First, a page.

In his State of the State addresss on Tuesday, California Governor Gavin Newsom told his audience that “just a few years ago, California lacked any comprehensive strategy” to tackle the exploding homelessness crisis. “But that’s all changed,” he said. Newsom spoke of having moved “a record 58,000 people off the streets since the beginning of the pandemic,” and of “unprecedented investments for cities and counties on the front line.”

None of what Newsom said about homelessness was wrong. But the tone seemed off. It was oddly celebratory, considering that California had upwards of 161,000 on-the-streets homeless at the start of the pandemic, in 2020—one-quarter of all the homeless in the United States—and almost certainly has far more people living on the streets today. Many urban centers in the state increasingly resemble desolate shantytowns. In Sacramento, for example, where I live and where Newsom was speaking from, there are tent and cardboard encampments running along the streets alongside the center-city freeway from 3rd Street to 15th Street, where hundreds of people live. They cook on open fires, and their possessions are strewn on sidewalks, in alleyways, and increasingly on the streets themselves.

I have seen shantytowns like this before on my travels—in India, in Brazil, and in South Africa. Until a few years ago, though, I’d never seen such concentrated poverty and despair in the United States. Even in New York, when I lived there in the early 1990s, there weren’t shantytowns on the scale one sees now in California.

All told, California’s capital city currently has an estimated 10,000 homeless. It is a shambolic, shameful, dangerous, and entirely dystopian reality. It is also the single greatest blemish on California’s progressive political landscape.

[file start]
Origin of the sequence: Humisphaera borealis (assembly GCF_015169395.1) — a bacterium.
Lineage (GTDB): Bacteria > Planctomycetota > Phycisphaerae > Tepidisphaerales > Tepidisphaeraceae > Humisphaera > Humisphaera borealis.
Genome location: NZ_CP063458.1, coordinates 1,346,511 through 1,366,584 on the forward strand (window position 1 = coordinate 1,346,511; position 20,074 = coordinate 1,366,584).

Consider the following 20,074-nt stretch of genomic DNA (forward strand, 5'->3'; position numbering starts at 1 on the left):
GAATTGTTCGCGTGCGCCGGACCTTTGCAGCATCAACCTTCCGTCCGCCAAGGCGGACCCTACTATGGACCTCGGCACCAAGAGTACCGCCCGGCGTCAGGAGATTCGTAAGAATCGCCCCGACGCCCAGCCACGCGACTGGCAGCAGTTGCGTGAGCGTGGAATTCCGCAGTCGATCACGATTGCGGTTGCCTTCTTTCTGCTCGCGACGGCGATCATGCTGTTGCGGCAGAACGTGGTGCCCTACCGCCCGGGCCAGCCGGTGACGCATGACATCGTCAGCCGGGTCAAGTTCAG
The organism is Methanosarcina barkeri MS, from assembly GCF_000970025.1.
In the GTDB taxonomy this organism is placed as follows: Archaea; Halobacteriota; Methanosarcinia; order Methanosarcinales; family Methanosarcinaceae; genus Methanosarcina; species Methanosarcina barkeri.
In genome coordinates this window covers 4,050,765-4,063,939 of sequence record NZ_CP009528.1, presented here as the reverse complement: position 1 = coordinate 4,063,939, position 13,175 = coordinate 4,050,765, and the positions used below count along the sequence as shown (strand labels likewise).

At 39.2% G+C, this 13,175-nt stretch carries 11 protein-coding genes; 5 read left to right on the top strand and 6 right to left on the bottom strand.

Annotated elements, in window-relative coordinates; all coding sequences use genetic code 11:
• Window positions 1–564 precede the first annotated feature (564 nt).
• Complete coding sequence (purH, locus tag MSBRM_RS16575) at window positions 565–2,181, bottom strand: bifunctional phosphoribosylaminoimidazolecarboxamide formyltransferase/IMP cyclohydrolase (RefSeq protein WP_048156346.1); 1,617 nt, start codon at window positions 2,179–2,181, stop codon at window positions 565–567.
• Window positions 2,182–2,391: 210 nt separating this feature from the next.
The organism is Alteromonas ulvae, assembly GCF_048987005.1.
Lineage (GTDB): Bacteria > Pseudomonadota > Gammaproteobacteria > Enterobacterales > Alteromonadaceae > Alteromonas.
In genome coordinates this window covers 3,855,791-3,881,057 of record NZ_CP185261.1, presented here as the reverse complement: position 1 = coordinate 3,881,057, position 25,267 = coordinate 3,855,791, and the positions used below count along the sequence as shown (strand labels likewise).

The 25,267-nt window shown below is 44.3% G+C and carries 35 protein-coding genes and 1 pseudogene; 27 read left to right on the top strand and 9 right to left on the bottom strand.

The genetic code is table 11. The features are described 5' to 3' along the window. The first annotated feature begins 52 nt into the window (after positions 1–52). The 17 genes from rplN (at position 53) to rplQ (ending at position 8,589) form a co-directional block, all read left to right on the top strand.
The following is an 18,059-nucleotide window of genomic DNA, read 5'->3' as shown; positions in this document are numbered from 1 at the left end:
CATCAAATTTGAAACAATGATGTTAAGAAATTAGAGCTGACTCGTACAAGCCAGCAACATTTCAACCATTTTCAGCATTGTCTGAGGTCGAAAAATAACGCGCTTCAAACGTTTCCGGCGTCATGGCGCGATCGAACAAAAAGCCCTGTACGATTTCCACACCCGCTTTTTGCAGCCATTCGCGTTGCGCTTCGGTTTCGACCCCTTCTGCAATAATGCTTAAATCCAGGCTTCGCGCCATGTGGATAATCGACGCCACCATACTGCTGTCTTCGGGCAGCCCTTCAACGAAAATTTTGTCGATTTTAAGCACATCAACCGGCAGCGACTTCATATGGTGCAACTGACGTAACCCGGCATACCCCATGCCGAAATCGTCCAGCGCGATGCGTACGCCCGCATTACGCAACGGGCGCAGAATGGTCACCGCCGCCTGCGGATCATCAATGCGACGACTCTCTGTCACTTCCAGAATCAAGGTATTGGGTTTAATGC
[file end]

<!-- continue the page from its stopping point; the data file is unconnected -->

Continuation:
Newsom wasn’t wrong in emphasizing that the state is finally taking seriously a set of interrelated crises—poverty, housing unaffordability, the bloated criminal justice system, a grotesquely dysfunctional method of providing mental health services, backlogged courts, and so on—that fuel the homelessness epidemic. He referenced, for example, his recent decision—vital, albeit long overdue—to set up CARE courts that would both obligate counties to provide services to mentally ill homeless individuals and compel those individuals to accept the services.

But what was lacking in the tone of the governor’s speech was a genuine acknowledgement of the ongoing inanity of housing policies and regulations that make it almost impossible to build significant quantities of affordable housing in a state that already has the most expensive real estate in the country and the highest levels of homelessness.

Take, for example, the well-intentioned but hopelessly misapplied California Environmental Quality Act. CEQA was originally passed as a way to give environmental groups input in decision-making processes that could have a large and adverse effect on habitat and species preservation. It was a landmark law when it was enacted in 1970, and deservedly helped establish California’s reputation as the most environmentally progressive state in the country. But over the decades, it has morphed into something entirely different, giving desperately selfish and shortsighted NIMBY groups a virtual veto over any proposals to rapidly expand high-density housing, shelters, and drug-treatment centers, without which any effort to solve the housing crisis will likely prove Sisyphean.

For all the wrong reasons, big-business Republicans have long loathed CEQA. Now, however, a growing number of Democrats are realizing that it locks into place a dysfunctional approach to building affordable homes in a state that desperately needs hundreds of thousands more housing units built at speed.